In this study novel sets of curcumin-based benzodiazepine, diazepine, diazoles and amines were prepared using simple and convenient condensation reaction; by reacting curcumin with various types of 1,2-diamino and hydrazine compounds. The prepared compounds were characterized using FT-IR, 1H NMR, and 13C NMR. Several simple and convenient synthetic methods were employed in order to prepare the desired products. In the first method, curcumin-based benzodiazepine, diazepine, diazoles, and amines were prepared by condensation reaction of curcumin with various 1,2 diamino and hydrazine compounds in either ethanol which was used as a solvent and H2SO4 as a catalyst. Another new set of curcumin-based benzodiazepine, diazepine, diazoles and amines were prepared using Knoevenagel Condensation that involves two-fold mechanism; The first step includes the formation of α,β-unsaturated intermediate 20 A using Knoevenagel condensation; by mixing curcumin with benzaldehyde in ethanol solvent, in the presence of catalytic amount of diisopropylamine (DIPA) base. Meanwhile, acid-catalyzed condensation cyclization reactions of the curcumin carbonyl groups of the synthesized intermediate with various 1,2-diamino or hydrazine compounds were involved in the second step to produce the desired products. The Knoevenagel condensation was employed in this work to prevent keto-enol tautomerization, which expected to enhance the yield. H-Curcumin-based amine was prepared by condensation reaction of H-curcumin with ammonium acetate in two steps; the first step involved heating the resulting mixture at 60 °C until complete solvent evaporation. Followed by heating the resulted compound again at 60 °C for an hour. Then a selected set of the prepared curcumin-based compounds was functionalized with methoxy group. Where; the phenolic groups of the selected compounds were alkylated by reacting with iodomethane in the presence of sodium hydroxide. Functionalization of the prepared curcumin-based compounds with alkyl groups was employed in this work in order to determine the effect of the hydroxyl group on the antimicrobial activity. Antibacterial activities of selected set of the prepared curcumin-based heterocycles were evaluated against four types of bacteria strains: S. aureus, MRSA, E. coli and K. pneumoniae. The antimicrobial activity occurred by inhibition of growth of the tested strains with MIC values ranging between 1.56-200 μg/mL. In general, the potency against S. aureus and Klebsiella is greater than that against MRSA and E. coli. However, the highest activity was shown by compound 9 as it showed MIC of (1.56, 1.56, 50 μg/ mL) against S. aureus, MRSA, and Klebsiella respectively. And it is the only compound that showed activity against MRSA with MIC of (1.56 μg/ mL). Moreover, the prepared curcumin-based heterocycle diazepines (compounds 2, 4, 10, 35) showed synergistic effects with ampicillin antibiotics. Furthermore, the Genotoxicity test was performed on compound 8. Results showed that compound 8 did not interact with the DNA molecule in E. coli strains. Thus, it is considered as a non-mutagenic or non-genotoxic agent. This study revealed that, the prepared curcumin-based diazepine could be a promising design for a potentially active antibacterial synergized agent with conventional antibiotics.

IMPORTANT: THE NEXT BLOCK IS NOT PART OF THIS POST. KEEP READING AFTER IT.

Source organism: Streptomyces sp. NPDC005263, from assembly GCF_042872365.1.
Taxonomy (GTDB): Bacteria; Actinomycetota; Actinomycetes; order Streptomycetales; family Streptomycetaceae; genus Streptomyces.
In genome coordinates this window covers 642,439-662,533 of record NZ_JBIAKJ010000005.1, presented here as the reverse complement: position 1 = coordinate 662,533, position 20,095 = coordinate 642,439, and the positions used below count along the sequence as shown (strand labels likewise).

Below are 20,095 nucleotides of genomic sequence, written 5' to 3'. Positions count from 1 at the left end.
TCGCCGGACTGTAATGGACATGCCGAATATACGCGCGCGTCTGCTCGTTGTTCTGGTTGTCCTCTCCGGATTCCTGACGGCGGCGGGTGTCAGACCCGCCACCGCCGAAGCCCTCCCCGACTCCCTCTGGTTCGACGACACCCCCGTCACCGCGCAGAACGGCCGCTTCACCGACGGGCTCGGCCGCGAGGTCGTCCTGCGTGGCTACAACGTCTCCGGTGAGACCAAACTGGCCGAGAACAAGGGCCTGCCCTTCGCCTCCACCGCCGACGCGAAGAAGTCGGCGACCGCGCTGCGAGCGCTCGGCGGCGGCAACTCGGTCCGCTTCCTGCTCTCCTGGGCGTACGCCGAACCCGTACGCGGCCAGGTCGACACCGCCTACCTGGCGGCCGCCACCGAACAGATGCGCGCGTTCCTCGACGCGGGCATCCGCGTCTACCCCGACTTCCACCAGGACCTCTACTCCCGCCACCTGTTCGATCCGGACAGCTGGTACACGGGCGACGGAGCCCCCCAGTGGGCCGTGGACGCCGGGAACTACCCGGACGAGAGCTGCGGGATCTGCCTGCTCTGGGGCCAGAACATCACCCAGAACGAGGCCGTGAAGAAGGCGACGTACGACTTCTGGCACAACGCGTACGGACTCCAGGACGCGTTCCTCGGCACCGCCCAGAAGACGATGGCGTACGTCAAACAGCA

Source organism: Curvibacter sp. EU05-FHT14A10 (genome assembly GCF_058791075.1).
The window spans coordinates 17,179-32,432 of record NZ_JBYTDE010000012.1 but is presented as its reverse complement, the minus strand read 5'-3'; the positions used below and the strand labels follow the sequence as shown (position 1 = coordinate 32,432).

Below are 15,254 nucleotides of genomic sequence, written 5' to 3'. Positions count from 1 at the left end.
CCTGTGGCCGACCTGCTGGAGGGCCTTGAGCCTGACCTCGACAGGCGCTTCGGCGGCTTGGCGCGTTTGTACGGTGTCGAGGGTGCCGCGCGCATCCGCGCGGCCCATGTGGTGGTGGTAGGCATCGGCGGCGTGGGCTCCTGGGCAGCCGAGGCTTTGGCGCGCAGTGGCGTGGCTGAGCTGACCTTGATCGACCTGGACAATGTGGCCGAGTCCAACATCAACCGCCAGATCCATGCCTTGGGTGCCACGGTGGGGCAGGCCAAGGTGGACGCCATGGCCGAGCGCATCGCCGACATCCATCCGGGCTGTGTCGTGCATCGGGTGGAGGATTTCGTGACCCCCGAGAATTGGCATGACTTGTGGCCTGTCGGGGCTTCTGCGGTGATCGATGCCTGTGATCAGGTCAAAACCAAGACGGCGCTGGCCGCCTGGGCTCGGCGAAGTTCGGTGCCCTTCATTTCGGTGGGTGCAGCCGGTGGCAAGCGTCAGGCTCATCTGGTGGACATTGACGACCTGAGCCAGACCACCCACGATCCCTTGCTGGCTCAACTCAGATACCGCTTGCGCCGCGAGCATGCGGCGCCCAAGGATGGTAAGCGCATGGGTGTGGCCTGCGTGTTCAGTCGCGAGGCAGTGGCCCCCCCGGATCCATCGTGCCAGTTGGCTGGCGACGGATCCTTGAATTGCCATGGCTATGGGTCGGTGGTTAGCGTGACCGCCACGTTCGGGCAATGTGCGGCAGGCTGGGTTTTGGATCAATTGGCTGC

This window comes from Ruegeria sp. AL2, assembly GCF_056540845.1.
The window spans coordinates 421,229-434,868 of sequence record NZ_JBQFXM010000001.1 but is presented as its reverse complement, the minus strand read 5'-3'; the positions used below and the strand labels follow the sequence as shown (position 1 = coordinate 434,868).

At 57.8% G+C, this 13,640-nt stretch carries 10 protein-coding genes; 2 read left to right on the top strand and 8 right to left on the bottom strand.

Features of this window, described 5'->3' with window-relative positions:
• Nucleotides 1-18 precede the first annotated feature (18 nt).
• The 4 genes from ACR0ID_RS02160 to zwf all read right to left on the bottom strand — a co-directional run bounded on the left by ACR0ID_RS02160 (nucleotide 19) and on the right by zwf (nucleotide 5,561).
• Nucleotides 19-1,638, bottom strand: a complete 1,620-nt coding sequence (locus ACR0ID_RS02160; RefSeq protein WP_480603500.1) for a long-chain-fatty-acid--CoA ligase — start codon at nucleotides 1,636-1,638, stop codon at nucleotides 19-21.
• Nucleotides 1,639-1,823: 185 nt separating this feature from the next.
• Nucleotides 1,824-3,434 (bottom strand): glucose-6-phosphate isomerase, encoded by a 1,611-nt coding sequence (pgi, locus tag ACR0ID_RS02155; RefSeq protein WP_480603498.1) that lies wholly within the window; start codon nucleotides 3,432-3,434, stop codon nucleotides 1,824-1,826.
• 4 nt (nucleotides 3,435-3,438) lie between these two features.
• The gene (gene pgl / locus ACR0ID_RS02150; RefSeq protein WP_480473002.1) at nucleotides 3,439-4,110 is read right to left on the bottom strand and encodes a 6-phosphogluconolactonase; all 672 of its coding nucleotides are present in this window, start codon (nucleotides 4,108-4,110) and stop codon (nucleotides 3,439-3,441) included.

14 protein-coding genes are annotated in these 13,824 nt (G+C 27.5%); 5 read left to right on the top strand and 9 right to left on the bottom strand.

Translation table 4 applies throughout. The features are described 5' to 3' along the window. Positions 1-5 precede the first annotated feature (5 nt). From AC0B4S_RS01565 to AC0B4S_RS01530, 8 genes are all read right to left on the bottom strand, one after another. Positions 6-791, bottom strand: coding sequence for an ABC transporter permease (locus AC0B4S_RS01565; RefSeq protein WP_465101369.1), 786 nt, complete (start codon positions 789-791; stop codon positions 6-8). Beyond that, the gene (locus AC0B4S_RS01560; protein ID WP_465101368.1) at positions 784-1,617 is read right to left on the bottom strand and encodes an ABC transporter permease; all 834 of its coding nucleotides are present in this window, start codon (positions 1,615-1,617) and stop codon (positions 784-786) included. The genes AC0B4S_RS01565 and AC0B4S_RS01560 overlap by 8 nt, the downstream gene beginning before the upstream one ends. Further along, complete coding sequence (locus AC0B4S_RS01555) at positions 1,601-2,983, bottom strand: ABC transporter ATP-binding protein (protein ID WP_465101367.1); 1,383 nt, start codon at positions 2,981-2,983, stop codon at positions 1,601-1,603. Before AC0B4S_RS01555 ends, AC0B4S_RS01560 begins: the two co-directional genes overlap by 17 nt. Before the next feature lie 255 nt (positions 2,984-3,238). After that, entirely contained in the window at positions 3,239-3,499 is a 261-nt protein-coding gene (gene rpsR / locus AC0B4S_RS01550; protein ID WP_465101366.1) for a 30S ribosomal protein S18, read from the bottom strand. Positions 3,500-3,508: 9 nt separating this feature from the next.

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    Modification of Biologically Active Compounds from selected Medicinal Plants in Palestine